Everyday Analytics in #highered: tools and tips by Amy Pizzolatto from University of Chicago (@UChicago)

January 18th, 2013 Karine Joly No Comments

Amy PizzolattoAmy Pizzolatto, Multimedia Content Specialist at The University of Chicago, is one of the 12 higher ed professionals presenting at the 1st higher ed analytics conference. She is interested in Site Search Analytics, Search Engine Optimization, Content Strategy, and using metrics to inform website design and development.

In this 3-question interview, Amy tells us about her biggest success story with analytics, favorite tool and a great tip you can use.

1) What is your biggest win using analytics?

Before we started our homepage redesign project at the University ofChicago, we analyzed our metrics, using Crazy Egg, Google Analytics, and Facebook Insights. This is the first project I’ve worked on where I really saw users’ behavior influence every part of the process, from planning to design, content, and development.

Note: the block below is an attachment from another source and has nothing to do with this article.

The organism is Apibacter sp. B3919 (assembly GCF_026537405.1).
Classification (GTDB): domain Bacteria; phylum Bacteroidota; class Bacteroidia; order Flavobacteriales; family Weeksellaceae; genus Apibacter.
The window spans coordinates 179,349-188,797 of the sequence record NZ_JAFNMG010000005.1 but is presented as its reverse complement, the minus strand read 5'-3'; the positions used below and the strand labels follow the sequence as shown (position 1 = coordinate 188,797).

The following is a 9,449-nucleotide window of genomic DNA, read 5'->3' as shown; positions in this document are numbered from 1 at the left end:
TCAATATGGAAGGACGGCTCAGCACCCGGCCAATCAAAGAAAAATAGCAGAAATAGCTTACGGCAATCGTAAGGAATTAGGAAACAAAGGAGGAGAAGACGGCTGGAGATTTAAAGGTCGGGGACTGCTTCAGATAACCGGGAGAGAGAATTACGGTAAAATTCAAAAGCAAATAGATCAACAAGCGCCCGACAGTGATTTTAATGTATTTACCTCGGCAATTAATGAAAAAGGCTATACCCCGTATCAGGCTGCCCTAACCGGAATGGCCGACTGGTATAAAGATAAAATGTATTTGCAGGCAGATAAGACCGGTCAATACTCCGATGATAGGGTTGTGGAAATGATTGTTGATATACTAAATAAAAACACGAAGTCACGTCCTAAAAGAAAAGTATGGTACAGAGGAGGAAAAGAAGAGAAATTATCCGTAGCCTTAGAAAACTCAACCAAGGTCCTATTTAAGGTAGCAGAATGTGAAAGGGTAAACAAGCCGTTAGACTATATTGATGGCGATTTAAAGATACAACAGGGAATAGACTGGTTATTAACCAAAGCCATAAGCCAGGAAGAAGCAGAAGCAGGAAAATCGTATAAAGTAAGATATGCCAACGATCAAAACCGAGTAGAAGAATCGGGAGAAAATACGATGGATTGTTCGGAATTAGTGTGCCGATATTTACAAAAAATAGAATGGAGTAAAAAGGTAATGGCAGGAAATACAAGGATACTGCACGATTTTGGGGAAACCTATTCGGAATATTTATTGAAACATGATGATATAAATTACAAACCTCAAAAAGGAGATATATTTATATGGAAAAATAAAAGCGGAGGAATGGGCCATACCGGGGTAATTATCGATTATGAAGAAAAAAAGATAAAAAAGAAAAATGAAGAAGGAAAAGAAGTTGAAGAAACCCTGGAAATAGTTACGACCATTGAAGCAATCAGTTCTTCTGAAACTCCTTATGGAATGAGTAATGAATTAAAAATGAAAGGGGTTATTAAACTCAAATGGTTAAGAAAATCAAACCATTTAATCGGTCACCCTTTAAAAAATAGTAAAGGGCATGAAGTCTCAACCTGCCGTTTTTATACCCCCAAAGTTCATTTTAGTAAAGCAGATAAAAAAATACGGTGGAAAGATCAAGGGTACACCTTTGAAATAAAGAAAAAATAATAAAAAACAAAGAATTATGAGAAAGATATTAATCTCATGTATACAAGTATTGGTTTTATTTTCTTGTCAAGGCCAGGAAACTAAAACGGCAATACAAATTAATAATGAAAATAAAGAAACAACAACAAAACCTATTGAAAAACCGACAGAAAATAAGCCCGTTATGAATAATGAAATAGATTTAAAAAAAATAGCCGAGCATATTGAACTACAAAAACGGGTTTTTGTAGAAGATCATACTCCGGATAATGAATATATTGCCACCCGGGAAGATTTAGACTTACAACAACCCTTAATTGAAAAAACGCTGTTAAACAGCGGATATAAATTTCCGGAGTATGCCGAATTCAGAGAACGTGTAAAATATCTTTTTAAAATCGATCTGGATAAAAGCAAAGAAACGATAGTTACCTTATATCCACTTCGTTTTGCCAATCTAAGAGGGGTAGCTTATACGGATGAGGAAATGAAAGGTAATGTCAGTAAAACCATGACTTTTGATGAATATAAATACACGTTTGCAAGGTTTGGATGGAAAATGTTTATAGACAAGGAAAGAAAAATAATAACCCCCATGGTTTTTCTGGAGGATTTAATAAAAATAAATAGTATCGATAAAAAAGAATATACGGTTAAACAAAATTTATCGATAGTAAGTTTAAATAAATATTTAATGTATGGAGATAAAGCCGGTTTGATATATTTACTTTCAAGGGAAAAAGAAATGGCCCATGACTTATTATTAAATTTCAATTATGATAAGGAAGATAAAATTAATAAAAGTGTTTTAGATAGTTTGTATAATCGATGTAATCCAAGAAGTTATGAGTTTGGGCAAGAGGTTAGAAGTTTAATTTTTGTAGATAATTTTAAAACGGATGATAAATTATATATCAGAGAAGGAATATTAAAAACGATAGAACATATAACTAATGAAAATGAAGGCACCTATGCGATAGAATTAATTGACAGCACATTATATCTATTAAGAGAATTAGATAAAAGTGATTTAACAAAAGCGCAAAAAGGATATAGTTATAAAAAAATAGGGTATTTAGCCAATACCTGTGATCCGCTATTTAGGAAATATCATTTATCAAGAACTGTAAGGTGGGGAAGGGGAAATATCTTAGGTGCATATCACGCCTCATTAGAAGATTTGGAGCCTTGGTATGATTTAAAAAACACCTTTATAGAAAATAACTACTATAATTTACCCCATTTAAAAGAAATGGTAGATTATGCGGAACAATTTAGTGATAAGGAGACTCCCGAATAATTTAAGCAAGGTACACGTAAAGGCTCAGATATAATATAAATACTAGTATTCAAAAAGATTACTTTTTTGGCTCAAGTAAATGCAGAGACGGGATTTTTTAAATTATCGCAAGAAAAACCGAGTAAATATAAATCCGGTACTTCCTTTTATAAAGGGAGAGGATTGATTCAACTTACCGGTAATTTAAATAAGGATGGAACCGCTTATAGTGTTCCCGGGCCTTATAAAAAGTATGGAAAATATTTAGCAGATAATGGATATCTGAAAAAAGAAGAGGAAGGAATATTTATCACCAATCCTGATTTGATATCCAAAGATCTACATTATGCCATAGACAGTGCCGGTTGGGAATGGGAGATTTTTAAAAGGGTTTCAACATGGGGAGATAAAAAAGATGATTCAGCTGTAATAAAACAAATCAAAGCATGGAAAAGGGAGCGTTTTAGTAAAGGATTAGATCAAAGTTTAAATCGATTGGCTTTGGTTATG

I think this is especially vital in a University, where you can find yourself designing by committee; our users have a voice in our process now through analytics.

2) What is your favorite analytics tool? Why is it so useful in your higher ed job?

I love all the features in Crazy Egg.

We use it a lot to test sites shortly after they launch or before we’re starting a new redesign. It’s quick and very visual, giving you an overview of how people are behaving. If the project doesn’t have the time or budget for a lot of analytics work, Crazy Egg can provide a lot of data quickly.

3) What is the most important piece of advice you could give to a colleague starting with higher ed analytics?

I think it’s very important to make sure your Google Analytics account is set up properly, if that’s the tool you’re using.

We didn’t know what we were doing in 2007 and 2008, and we made the mistake of creating separate accounts for all of our sites rather than setting up our domain and subdomain tracking properly. We are currently in the process of migrating all these separate accounts into one, but had we known how to set up our accounts correctly in the beginning, we wouldn’t be in the midst of this time-consuming and very flawed process.

If you don’t know how to set up your analytics account correctly, find somebody who can guide you through the process.